Sunday, September 26, 2004

Summer Reading 8

Lysis, Euthyphro, Apology, Crito by Plato
Memorabilia by Xenophon

My first time reading Lysis and Memorabilia.

My first time really thinking about the Apology of Plato. The Apology poses this central question to the reader: Is the apology of Socrates successful? If you know the story, you know that Socrates is condemned to death, but I do not think that indicates a failure on Socrates's part. (It may or may not indicate success. I don't know.) A limitation, perhaps, but not necessarily a failure. Why? Well, let us ask the following: Could Socrates have been successful and yet lost his court case and been condemned to death? [NB: the decision to find Socrates guilty is distinct from the decision to condemn him to death.] This forces us to ask what success would mean to Socrates, and thus we are forced to answer the question What is the good life? I think that is what the Apology is about. Is the good life the philosophical life? The religious life? The political life?

The good (and oft infuriating) thing about reading Plato is that one leaves with questions and not answers. But one hopes that one has learned to ask better questions.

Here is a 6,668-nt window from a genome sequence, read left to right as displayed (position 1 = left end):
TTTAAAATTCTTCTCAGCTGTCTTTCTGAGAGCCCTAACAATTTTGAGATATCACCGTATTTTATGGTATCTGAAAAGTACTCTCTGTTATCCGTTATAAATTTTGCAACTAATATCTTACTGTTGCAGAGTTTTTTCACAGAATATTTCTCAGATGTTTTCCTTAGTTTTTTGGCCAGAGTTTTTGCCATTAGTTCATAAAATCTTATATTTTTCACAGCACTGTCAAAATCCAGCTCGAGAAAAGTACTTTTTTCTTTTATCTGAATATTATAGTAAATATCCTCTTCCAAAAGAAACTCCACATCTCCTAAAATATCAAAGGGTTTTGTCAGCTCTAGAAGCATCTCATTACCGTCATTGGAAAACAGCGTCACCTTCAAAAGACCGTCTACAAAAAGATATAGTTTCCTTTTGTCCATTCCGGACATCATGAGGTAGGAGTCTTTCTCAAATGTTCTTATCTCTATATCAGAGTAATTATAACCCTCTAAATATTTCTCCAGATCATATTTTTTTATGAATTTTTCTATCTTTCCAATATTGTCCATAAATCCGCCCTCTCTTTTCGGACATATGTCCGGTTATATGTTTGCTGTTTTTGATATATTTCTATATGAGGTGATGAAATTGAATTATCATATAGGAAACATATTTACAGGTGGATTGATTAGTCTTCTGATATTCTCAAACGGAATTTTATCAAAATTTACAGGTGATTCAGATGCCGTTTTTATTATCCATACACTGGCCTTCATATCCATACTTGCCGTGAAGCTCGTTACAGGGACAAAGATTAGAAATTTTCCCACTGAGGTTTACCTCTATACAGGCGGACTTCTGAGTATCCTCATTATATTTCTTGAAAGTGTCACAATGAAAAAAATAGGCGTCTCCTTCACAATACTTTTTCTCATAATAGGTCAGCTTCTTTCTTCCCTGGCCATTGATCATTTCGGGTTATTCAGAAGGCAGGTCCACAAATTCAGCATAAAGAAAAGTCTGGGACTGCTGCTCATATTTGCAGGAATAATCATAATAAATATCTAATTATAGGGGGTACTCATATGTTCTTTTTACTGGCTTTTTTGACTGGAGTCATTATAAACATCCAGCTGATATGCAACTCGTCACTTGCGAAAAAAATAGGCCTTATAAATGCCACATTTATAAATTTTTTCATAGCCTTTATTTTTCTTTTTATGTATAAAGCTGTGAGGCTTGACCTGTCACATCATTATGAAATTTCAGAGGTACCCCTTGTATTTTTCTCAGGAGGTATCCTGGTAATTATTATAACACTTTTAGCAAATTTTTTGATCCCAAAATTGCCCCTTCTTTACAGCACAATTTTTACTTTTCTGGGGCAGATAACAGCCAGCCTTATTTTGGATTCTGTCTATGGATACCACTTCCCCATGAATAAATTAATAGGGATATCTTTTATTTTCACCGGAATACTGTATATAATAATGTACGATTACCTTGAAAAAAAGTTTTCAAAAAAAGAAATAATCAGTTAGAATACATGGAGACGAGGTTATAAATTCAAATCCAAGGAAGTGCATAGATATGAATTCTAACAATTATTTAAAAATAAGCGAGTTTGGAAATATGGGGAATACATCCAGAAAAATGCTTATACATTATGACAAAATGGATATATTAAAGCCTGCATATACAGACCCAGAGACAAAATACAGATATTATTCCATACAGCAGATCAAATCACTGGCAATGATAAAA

The good thing about reading Xenophon is that it's not Plato or "Plato's Socrates." Xenophon gets bad press, undeservedly, because he seems dull. Is Xenophon as stupid as he seems? That's the million-dollar question.

BMCR has a review of the edition of Memorabilia I read. I couldn't find a peer-reviewed review of the translation of Apology, Euthyphro, and Crito, but the comments from the readers at Amazon were quite insightful. I could find no peer-reviewed or Amazon-reviewed reviews of the translation of Lysis I read.

One last thought for now. The Apology is a text usually taught in introduction to philosophy courses as an example of Plato's writing and thought, but the Apology is highly atypical in Plato's corpus. It is one of the few Platonic writings that is not really a dialogue. It is (for the most part) a Socratic monologue. To present it to first-time readers of Plato as representative of his work is misleading. Perhaps it's better to start with something like the Lysis, though that suggestion is not likely to get far in philosophy departments since the Lysis has no overt philosophical content. Perhaps this is to the detriment of philosophy departments.

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